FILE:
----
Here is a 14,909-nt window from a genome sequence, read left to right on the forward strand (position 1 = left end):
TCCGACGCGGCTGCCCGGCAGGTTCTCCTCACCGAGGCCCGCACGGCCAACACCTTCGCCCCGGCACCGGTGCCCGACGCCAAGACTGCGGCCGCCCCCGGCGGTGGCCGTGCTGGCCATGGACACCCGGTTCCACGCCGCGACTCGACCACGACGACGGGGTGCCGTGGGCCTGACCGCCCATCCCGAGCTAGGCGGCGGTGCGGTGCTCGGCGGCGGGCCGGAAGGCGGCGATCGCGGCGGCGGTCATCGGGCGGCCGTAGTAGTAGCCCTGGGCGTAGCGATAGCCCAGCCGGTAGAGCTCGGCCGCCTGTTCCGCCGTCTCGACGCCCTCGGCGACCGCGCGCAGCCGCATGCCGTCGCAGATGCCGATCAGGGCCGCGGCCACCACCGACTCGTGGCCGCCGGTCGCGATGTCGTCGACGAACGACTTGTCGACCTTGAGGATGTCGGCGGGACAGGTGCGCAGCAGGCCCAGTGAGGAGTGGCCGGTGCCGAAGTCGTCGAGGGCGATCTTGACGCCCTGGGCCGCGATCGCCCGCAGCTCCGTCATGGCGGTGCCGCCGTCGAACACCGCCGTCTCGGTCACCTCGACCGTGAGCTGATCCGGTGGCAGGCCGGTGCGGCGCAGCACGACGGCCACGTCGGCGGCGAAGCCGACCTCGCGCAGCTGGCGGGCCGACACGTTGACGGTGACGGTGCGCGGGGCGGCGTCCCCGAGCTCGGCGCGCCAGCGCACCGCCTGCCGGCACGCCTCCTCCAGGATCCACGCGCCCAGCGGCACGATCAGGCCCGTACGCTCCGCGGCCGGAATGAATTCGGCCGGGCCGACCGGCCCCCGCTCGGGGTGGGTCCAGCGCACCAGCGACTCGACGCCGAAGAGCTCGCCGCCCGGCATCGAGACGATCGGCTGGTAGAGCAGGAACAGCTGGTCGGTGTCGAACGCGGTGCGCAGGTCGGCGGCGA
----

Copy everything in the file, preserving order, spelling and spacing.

Here is a 14,909-nt window from a genome sequence, read left to right on the forward strand (position 1 = left end):
TCCGACGCGGCTGCCCGGCAGGTTCTCCTCACCGAGGCCCGCACGGCCAACACCTTCGCCCCGGCACCGGTGCCCGACGCCAAGACTGCGGCCGCCCCCGGCGGTGGCCGTGCTGGCCATGGACACCCGGTTCCACGCCGCGACTCGACCACGACGACGGGGTGCCGTGGGCCTGACCGCCCATCCCGAGCTAGGCGGCGGTGCGGTGCTCGGCGGCGGGCCGGAAGGCGGCGATCGCGGCGGCGGTCATCGGGCGGCCGTAGTAGTAGCCCTGGGCGTAGCGATAGCCCAGCCGGTAGAGCTCGGCCGCCTGTTCCGCCGTCTCGACGCCCTCGGCGACCGCGCGCAGCCGCATGCCGTCGCAGATGCCGATCAGGGCCGCGGCCACCACCGACTCGTGGCCGCCGGTCGCGATGTCGTCGACGAACGACTTGTCGACCTTGAGGATGTCGGCGGGACAGGTGCGCAGCAGGCCCAGTGAGGAGTGGCCGGTGCCGAAGTCGTCGAGGGCGATCTTGACGCCCTGGGCCGCGATCGCCCGCAGCTCCGTCATGGCGGTGCCGCCGTCGAACACCGCCGTCTCGGTCACCTCGACCGTGAGCTGATCCGGTGGCAGGCCGGTGCGGCGCAGCACGACGGCCACGTCGGCGGCGAAGCCGACCTCGCGCAGCTGGCGGGCCGACACGTTGACGGTGACGGTGCGCGGGGCGGCGTCCCCGAGCTCGGCGCGCCAGCGCACCGCCTGCCGGCACGCCTCCTCCAGGATCCACGCGCCCAGCGGCACGATCAGGCCCGTACGCTCCGCGGCCGGAATGAATTCGGCCGGGCCGACCGGCCCCCGCTCGGGGTGGGTCCAGCGCACCAGCGACTCGACGCCGAAGAGCTCGCCGCCCGGCATCGAGACGATCGGCTGGTAGAGCAGGAACAGCTGGTCGGTGTCGAACGCGGTGCGCAGGTCGGCGGCGA